Posted: 5:25 p.m.
MIAMI - Dick LeBeau is a little like the month of March if he's elected Saturday to the Pro Football Hall of Fame.
He'll go in as a Lion.
He has to because that's the rule. Players under consideration must go in based on their career on the field and not as a coach. But Anthony Muñoz, the lone Bengals Hall of Famer who played his entire career in Cincinnati, would welcome the company of a guy he went against every day in practice for a decade. LeBeau, a 14-year cornerback in Detroit, would also be the second Bengals head coach to go in the Hall of Fame. But both he and Paul Brown would get the nod for work other than those stints in Cincinnati.
Muñoz has been talking to fellow Hall of Famers who played with and against LeBeau, notably Lions cornerback Lem Barney, and there is no doubt in his mind that LeBeau belongs.
"It would surprise me if he didn't make it, but I'm not going to speculate because I didn't want to do that with myself," Muñoz said Wednesday at the site of the Super Bowl and where the Hall vote is announced this weekend. "From the guys I've talked to, he's very deserving. He played for a long time and he hit people."
Muñoz, a first ballot Hall of Famer in 1998 regarded as the greatest left tackle who ever lived, said he studied up on the old-timers on the Bengals staff after he arrived in 1980. His head coach, Forrest Gregg, had already been in the Hall of Fame for three seasons, and research would have shown when LeBeau retired after the 1973 season he had the third-most interceptions of all time with 62. His streak of 171 straight games is still the standard at the corner position.
Muñoz knew LeBeau best as the cutting edge defensive coordinator that got promoted from secondary coach in 1984 and wasted no time implementing the zone blitz that he tinkered with under coordinator Hank Bullough. LeBeau didn't get much credit for it until as the current coordinator of the Steelers it helped Pittsburgh to two Super Bowl titles in the last five seasons. But he used it in Cincinnati to hold Hall of Famers Jim Kelly and Joe Montana to a combined three touchdowns in the eight quarters of the 1988 AFC title game and Super Bowl.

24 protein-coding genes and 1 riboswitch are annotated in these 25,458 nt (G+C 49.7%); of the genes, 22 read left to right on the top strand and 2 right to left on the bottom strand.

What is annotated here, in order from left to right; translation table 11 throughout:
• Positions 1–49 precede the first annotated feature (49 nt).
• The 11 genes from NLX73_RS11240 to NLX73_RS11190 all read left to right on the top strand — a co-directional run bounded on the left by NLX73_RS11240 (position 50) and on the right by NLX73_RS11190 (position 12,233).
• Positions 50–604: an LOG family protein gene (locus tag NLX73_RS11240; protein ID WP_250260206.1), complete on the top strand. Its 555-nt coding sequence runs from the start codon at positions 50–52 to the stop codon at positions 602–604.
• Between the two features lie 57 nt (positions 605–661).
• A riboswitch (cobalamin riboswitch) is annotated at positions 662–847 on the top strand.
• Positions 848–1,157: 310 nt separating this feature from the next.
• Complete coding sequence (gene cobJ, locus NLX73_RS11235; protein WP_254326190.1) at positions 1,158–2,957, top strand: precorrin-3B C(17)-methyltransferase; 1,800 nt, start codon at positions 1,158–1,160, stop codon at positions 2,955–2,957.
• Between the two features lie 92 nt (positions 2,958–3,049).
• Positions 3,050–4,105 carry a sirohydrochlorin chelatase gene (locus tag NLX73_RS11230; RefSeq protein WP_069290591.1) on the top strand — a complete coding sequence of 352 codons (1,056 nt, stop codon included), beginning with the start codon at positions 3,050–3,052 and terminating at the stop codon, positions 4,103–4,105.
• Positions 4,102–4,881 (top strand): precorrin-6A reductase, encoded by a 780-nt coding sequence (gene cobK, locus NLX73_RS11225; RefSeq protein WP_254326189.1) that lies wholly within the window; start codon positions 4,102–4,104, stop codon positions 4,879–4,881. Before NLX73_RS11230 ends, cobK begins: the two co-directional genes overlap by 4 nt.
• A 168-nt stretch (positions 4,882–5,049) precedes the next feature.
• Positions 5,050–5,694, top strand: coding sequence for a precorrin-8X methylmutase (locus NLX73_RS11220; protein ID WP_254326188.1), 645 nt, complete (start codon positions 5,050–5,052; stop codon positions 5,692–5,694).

"I remember the first snap of the '81 game in San Diego," Muñoz said. "We came out with one lineman, the nose tackle, and five linebackers and five defensive backs and Don Coryell and (quarterback Dan) Fouts had to figure out who was coming. And he did it with not the same level of talent he's had in Pittsburgh."
LeBeau, who coached the Bengals in the first three seasons of the last decade, had two terms as their defensive coordinator. After eight seasons in the 1980s and early '90s, LeBeau returned in 1997 under head coach Bruce Coslet before he was fired following the 2002 season after 45 games as head coach, giving him 18 of his 51 NFL seasons in Cincinnati. He has spent 11 in Pittsburgh.
"For 10 years he sat in the row ahead of me and Max (Montoya) on the plane, so anyone who has been in one place for so long, you think of them as a Bengal," Muñoz said. "The best thing about (the Hall) is the camaraderie with the other guys. We joke that we can't get cut, traded or waived, but it's true. We might have competed against each other, but now we're on the same team for life. It's interesting. You're no longer referred to as 'Anthony Muñoz, Bengal,' you're 'Anthony Muñoz, Hall of Famer.' "
On Wednesday, Muñoz shared the dais with former Saints quarterback Archie Manning and, by video, Hall of Famer John Madden, to present the first Madden Most Valuable Protectors Award to the New Orleans Saints. The award is presented by Prilosec OTC, a product from the Cincinnati-based firm of Procter & Gamble, and recognizes the NFL's best offensive line. Muñoz was on a "Purple Ribbon Panel" that narrowed the field to New Orleans, the New York Jets, Indianapolis, Philadelphia and Tennessee, and fans voted online for the winner.
"They were one of my top two," said Muñoz of the Saints and Jets. "The thing about them is they're so balanced. It's a passing league, but to rush for (131 yards per game) is something."
Muñoz said he "loved what they did," of his hometown Bengals offensive line but he admitted, "I didn't look at that O-line and say, 'Man.' I watched them all year and they were good. They ran the ball well. But I don't think they hammer you like the Jets do. They don't hammer you like the Saints or Titans."
Joe Kelly, the former Reds public relations assistant and current PR chief for Cincinnati's Tri Health, coordinated the event for P&G. Kelly is a notorious Saints fan, as well as a Bengals fan, and he had to feel good vibes that his trip coincided with the Saints' first Super appearance.